Young People in the Media (YPM) in collaboration with UNICEF and the Department of Information Services (DOIS) on Monday commenced a two-day refresher training workshop on communication skills for adolescents with the theme, ‘Effective Communication: A tool for adolescent, empowerment and development’.
In her opening remarks, the Social Secretary of YPM, Marie Jeng, said the training was geared towards empowering adolescents with the communication tools that would enable them to effectively disseminate key messages to the public through various avenues on issues that affect them either directly or indirectly.
Eric Samuel Ketter, President of YPM underscored the need for stakeholders to develop themselves most especially their communication skills. This is refresher training, meaning you are not here to be taught but to be reminded of what you have already been taught. This means that a lot more is expected from you, one of which is your effective participation. We expect you to contribute more than the last time, ask questions more than the last time and answer more questions than the last time.”
The YPM President concluded that after they have acquired the skills and improve on them, they have the responsibility of making best use of those skills in their advocacy for the rights and welfare of children.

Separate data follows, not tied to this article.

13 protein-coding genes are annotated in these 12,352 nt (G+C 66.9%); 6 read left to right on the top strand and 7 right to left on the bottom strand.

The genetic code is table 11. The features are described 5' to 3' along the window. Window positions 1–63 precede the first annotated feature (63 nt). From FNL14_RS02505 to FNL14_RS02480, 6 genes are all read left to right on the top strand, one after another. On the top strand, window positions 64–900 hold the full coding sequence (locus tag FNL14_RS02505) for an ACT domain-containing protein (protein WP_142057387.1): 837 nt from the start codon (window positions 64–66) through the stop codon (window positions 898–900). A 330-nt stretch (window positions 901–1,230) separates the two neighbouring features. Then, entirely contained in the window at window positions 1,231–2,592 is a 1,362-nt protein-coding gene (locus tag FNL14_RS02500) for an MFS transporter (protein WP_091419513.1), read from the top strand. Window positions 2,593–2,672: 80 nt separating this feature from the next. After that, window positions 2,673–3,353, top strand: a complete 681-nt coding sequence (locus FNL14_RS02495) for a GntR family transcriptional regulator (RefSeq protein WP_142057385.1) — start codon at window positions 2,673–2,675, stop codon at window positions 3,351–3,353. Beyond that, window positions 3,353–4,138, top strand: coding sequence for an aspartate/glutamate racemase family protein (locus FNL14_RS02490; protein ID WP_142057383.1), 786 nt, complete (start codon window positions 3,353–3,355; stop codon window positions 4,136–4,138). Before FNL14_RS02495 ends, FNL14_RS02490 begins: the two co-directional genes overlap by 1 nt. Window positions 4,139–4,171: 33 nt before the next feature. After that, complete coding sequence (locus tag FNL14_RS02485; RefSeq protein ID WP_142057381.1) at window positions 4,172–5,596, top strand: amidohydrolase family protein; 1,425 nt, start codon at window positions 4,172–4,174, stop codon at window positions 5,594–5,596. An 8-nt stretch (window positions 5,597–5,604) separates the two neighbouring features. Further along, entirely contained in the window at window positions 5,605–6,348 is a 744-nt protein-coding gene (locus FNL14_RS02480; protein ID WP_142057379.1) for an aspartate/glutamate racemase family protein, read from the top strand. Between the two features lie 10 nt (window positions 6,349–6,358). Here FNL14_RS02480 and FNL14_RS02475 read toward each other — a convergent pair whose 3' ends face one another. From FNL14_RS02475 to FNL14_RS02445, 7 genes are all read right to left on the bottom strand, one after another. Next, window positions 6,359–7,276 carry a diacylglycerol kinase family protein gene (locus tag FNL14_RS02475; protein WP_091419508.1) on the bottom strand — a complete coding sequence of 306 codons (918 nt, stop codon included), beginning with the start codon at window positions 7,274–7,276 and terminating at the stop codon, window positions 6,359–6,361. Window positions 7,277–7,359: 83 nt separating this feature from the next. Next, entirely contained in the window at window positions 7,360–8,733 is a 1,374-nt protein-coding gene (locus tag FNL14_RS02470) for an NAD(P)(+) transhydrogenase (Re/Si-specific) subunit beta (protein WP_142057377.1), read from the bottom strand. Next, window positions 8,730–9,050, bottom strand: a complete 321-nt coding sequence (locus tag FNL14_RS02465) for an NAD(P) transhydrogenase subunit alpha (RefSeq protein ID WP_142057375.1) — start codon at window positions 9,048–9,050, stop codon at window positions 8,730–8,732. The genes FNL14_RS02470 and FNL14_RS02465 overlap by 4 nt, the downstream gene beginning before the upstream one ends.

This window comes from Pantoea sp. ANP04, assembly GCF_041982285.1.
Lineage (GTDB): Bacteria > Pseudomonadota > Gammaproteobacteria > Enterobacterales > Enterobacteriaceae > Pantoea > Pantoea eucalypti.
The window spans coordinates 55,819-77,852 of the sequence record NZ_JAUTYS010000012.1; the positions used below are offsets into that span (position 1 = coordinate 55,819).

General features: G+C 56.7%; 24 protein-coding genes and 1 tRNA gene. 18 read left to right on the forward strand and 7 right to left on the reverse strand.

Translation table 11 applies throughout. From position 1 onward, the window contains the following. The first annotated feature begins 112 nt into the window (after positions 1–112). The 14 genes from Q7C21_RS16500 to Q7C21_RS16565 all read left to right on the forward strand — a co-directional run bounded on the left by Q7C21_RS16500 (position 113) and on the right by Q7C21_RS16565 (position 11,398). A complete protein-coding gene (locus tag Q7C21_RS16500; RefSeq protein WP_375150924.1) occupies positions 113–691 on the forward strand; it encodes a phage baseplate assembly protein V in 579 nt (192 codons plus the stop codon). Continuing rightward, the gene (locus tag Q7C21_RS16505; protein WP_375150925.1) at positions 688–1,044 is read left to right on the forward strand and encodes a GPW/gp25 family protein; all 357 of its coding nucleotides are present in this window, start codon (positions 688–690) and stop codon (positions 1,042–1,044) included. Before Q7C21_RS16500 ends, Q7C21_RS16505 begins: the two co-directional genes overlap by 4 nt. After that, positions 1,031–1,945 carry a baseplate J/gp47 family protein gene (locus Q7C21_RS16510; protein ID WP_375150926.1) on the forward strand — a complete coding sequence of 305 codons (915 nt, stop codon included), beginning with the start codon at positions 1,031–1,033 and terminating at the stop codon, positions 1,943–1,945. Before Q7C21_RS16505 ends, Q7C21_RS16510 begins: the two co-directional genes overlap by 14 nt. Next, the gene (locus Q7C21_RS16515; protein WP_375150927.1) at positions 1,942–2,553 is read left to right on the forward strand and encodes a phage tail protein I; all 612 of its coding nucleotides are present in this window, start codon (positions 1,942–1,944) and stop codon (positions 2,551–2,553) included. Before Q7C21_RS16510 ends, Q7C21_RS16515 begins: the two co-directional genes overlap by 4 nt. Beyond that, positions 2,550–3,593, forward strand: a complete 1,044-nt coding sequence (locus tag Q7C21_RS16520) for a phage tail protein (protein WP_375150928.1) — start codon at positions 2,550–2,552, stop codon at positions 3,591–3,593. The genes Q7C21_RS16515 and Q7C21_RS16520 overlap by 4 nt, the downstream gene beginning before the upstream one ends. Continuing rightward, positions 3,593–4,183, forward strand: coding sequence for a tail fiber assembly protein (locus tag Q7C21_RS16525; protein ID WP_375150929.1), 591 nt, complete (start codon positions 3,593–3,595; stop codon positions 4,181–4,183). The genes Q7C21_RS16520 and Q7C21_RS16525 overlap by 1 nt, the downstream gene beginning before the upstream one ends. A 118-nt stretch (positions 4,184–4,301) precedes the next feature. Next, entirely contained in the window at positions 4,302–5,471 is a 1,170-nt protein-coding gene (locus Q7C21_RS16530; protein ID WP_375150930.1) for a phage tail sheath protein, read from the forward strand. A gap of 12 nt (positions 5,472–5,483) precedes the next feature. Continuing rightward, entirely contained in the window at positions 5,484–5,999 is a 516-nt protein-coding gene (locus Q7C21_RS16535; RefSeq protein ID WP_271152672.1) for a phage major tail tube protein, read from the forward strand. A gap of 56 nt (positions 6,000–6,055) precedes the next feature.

Sally Sadie Singhateh, UNICEF’s Communication Specialist, commended YPM and the government of The Gambia, through the Ministry of Information and Communication Infrastructure and the Department of Information Services for ensuring the continued strengthening of adolescents’ skills in communication through frequent training sessions. Communication, she noted, is a fundamental part of effective development at both personal and national levels.
She alerted the participants that when she talk about communication, it always refers to Article 12 of the UN Convention on the Rights of the Child which states that all children have the right to express their opinion freely and to have that opinion taken into account in any matter or procedure affecting the child; therefore encouraging children to communicate, or express their views freely in all matters that affect them.
She went on: “It is important for children to know how to communicate effectively now because the future belongs to them. The UNFPA latest status report, Adolescents and Young People in Sub-Saharan Africa indicates that in 2014 nearly half of the world’s population (about 3 billion) was under the age of 25, and in The Gambia, 32.3% of the overall population are adolescents and young people aged 10-24 years old.”
She noted further that it is important to give all children a voice today, and skills to use this voice so that today’s most vulnerable children such as children with disabilities and very poor children, can have their problems and challenges heard first hand for consideration when policies and programmes are put in place.
Full article here http://milunesco.unaoc.org/wp-content/uploads/2015/07/YPM-in-the-news.pdf